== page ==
This is a huge season for the Nats—Bryce Harper is widely expected to leave the nation’s capital after this season and they haven’t won a play-off series with the star right fielder on the roster, so this might be their only real chance to fulfill their potential.  Harper anchors a good line-up, and the Max Scherzer-Stephen Strasburg duo is perhaps the best in baseball; that’ll be enough to win the division, but I think the Cubs and Dodgers are just a bit deeper and will finish with better records.  Behind them, the young Phillies are a popular dark horse in the race for a wild card spot this season.  Unfortunately, I still think they’re a year or two away—Jake Arrieta was a good addition, as was Carlos Santana (he’ll take some pressure off of budding star Rhys Hoskins)—but I still think they’re lacking another solid rotation arm.  They’ll be competitive before long, though.  In the now, they’ll be fighting for that wild card spot alongside the Braves, who I expect to surprise some people this year, and the Mets.  I think Atlanta’s rotation is underrated, and there are enough solid hitters around superstar Freddie Freeman for Atlanta to make some noise in the standings, and that doesn’t even take into account top prospect Ronald Acuna.  As for the Mets, they certainly have enough talent to be among the best teams in the game, but the best teams are able to stay both healthy and consistent, and this team is always bound to be unable to accomplish at least one of those things.  As for the Marlins… the less said about them, the better.  Take pity on Starlin Castro and JT Realmuto.

 

American League

 

AL West

Houston Astros (#3)

Seattle Mariners (#2 WC)

Los Angeles Angels of Anaheim

Oakland Athletics

Texas Rangers

Houston was a feel-good story last year—in the midst of the crisis their city was facing in the rebuild from the hurricane that decimated property across the South, the ‘Stros played incredible play-off baseball to pull out their first World Series in team history.  This year, they’ll get a full season from Justin Verlander, as well as from another star righty in the form of former Pirate Gerrit Cole.  Almost any other year they’d be good enough to earn a number one seed, but the Yankees are so good, and the Indians play in such a weak division, that they’ll have to settle for being number three.  The Mariners, meanwhile, are one of the more underrated teams in the game—sure, they have the longest play-off drought out of any team in the four major sports leagues in the US, and they’ve underperformed relative to their talent level for years.  But they also added Dee Gordon to a strong line-up headlined by Robinson Cano, and while former ace Felix Hernandez is on the way down, others, like Mike Leake and James Paxton, are on the up.  I expect this team to sneak into that second wild card spot.  To do so, they’ll have to fight off their division rival Angels, who made the biggest splash this off-season with their signing of Japanese superstar Shohei Ohtani.  They’ve also made some less heralded moves, such as signing Zach Cosart and trading for Ian Kinsler, to boost their push.  However, I just don’t see their pitching staff as being good enough to warrant a play-off berth.  The bottom two will consist of the Rangers and A’s.  I’ll give the advantage to Oakland, who had the 5th best offense in the league during the second half of last season, over the aging Rangers, who have a very uncertain rotation and an offense that, outside of Adrian Beltre, won’t really strike fear into the hearts of opposing pitchers.  They could flip-flop, but regardless, I don’t expect either team to be very good.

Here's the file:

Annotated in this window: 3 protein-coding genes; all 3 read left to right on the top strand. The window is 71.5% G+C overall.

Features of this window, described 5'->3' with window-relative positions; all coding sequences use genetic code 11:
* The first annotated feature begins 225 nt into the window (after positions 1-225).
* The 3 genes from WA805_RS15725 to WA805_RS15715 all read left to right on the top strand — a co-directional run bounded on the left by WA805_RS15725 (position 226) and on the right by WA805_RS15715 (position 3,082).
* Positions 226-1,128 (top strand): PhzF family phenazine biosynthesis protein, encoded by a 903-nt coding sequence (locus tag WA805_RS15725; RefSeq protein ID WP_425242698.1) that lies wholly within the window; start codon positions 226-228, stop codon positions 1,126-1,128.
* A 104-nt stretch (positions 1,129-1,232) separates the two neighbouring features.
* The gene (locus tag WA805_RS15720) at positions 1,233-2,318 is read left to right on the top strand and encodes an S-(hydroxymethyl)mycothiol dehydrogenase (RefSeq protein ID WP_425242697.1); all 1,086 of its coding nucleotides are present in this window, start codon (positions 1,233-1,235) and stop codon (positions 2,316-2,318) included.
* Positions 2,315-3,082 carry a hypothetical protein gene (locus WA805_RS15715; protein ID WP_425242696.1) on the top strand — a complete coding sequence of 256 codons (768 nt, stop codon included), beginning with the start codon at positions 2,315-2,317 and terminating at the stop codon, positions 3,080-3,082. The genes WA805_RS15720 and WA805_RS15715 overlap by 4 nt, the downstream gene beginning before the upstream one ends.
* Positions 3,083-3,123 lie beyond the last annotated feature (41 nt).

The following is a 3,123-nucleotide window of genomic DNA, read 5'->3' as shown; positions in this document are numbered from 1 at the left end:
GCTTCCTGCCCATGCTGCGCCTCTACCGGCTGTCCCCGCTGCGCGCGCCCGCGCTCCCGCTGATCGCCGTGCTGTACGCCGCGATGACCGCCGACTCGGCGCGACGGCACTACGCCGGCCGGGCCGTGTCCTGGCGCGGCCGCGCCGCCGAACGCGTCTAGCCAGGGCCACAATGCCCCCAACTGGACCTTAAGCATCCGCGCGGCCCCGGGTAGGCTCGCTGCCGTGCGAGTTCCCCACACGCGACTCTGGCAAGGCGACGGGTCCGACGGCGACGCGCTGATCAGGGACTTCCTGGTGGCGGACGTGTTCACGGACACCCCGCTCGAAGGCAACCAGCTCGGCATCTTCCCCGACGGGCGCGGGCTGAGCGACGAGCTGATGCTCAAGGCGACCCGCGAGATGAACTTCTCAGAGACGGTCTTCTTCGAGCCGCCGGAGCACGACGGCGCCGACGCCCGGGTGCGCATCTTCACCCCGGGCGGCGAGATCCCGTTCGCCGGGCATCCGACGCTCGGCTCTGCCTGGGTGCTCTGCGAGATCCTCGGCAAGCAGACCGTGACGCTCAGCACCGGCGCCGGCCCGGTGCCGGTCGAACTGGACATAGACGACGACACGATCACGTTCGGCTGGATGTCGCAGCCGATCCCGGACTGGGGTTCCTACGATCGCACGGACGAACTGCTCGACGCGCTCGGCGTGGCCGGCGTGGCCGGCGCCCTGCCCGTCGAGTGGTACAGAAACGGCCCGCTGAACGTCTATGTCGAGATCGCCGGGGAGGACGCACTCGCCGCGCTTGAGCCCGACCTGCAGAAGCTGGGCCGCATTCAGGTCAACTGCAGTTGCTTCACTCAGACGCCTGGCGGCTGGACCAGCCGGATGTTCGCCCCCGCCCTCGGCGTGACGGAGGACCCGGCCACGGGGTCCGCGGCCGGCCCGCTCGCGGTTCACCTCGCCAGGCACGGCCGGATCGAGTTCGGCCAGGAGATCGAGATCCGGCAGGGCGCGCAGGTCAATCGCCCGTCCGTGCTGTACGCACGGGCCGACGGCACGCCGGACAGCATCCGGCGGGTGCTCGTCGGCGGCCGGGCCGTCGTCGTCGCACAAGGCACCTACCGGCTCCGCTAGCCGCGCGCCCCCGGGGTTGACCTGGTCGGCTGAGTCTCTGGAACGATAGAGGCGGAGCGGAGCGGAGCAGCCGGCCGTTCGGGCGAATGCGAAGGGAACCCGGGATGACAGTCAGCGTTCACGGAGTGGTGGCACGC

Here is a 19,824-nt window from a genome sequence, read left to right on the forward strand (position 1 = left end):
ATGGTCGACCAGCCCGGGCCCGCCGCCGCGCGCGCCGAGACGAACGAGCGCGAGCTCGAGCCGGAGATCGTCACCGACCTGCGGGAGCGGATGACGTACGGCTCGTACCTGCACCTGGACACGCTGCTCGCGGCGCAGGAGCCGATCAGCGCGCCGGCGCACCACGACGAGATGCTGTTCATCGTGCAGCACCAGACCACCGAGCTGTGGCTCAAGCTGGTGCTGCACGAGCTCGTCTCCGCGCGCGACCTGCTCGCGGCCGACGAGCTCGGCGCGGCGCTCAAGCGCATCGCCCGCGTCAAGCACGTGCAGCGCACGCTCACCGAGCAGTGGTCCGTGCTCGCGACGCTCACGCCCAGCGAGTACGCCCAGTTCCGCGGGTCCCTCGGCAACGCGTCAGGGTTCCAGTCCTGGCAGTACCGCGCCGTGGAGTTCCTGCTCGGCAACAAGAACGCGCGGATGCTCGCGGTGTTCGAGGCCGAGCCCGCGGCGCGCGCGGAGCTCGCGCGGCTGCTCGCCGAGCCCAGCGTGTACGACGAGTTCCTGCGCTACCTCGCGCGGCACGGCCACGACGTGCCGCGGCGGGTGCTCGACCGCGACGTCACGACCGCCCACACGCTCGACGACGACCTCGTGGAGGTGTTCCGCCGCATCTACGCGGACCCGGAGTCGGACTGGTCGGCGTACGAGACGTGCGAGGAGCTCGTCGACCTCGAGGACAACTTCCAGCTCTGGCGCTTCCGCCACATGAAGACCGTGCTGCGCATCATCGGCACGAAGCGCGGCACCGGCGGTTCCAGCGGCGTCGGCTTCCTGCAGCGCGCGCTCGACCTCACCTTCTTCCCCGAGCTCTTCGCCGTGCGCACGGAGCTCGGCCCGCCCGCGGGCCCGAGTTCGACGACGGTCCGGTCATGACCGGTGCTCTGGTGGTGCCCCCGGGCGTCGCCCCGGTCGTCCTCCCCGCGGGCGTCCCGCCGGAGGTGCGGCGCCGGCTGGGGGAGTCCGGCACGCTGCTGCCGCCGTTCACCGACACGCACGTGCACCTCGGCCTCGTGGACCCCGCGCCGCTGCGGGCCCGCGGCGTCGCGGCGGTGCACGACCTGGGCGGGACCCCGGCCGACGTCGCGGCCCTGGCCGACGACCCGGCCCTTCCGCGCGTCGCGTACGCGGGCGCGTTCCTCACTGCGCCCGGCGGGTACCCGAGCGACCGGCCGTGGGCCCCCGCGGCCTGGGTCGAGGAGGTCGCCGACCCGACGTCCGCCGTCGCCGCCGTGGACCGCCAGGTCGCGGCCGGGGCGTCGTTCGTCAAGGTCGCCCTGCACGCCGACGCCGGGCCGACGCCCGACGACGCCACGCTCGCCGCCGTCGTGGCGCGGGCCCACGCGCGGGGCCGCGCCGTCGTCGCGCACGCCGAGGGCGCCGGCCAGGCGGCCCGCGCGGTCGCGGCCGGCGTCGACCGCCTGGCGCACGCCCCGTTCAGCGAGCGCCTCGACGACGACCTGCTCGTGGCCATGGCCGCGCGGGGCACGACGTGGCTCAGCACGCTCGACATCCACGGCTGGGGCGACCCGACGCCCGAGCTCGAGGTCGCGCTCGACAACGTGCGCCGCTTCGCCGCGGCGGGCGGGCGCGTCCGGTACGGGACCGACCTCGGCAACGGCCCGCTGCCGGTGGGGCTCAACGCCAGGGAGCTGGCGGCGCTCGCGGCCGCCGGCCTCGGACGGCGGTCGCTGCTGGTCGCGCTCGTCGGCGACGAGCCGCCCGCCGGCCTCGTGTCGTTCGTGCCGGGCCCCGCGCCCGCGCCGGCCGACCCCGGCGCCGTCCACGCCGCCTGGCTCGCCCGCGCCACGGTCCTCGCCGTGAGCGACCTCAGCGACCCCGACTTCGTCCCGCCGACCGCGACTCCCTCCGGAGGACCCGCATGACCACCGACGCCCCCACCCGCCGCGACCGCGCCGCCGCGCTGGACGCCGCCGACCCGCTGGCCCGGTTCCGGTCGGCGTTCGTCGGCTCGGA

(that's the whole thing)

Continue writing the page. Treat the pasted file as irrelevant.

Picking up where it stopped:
AL Central

Cleveland Indians (#1)

Minnesota Twins

Kansas City Royals

Chicago White Sox

Detroit Tigers

The Indians will have a fairly simple season—they get to play a bunch of games against three teams that seem to be in the midst of full rebuilds and more against a team that doesn’t quite match up well against it.  Just based on that alone, they should be able to snag the number one seed in the AL with ease.  Their season will be judged on whether or not they’ll be able to achieve post-season success, which I’ll talk about a bit later.  On our way down, the Twins are really the only other team in this division with a shot at the play-offs.  They made some smart additions this season, acquiring Lance Lynn, Jake Odorizzi, and Logan Morrison in a flurry of off-season moves.  That being said, I still have some doubts about their line-up—they’ll need solid seasons from both Bryan Buxton and Miguel Sano, and I simply don’t think those guys are at a level where they can provide them yet.  Another year of development and another bat, though, and these guys could be a good dark horse contender next season.  Of the three rebuilders, the Royals have the most top-end talent—Danny Duffy, Salvador Perez, and the newly re-signed Mike Moustakas are all still around, so that will prevent them from going into an all-out tank.  That being said, they’ll be active in trying to get rid as many guys as they can that don’t have long-term potential, so expect to see Duffy and Moustakas in trade talks come mid-season.  The White Sox, meanwhile, have perhaps the least high-end talent of any team in the division, but also have the best farm system.  Once some of their top picks reach the bigs, they should have enough to pull themselves out of the basement.  The Tigers still have Miguel Cabrera at first and guys like Jordan Zimmemann and Michael Fulmer in the rotation, but somehow contrived to finish with the worst record in the game last year, so while those guys still could be top-flight players, the rest of the team should be poor enough to let them finish with the top pick in next year’s draft.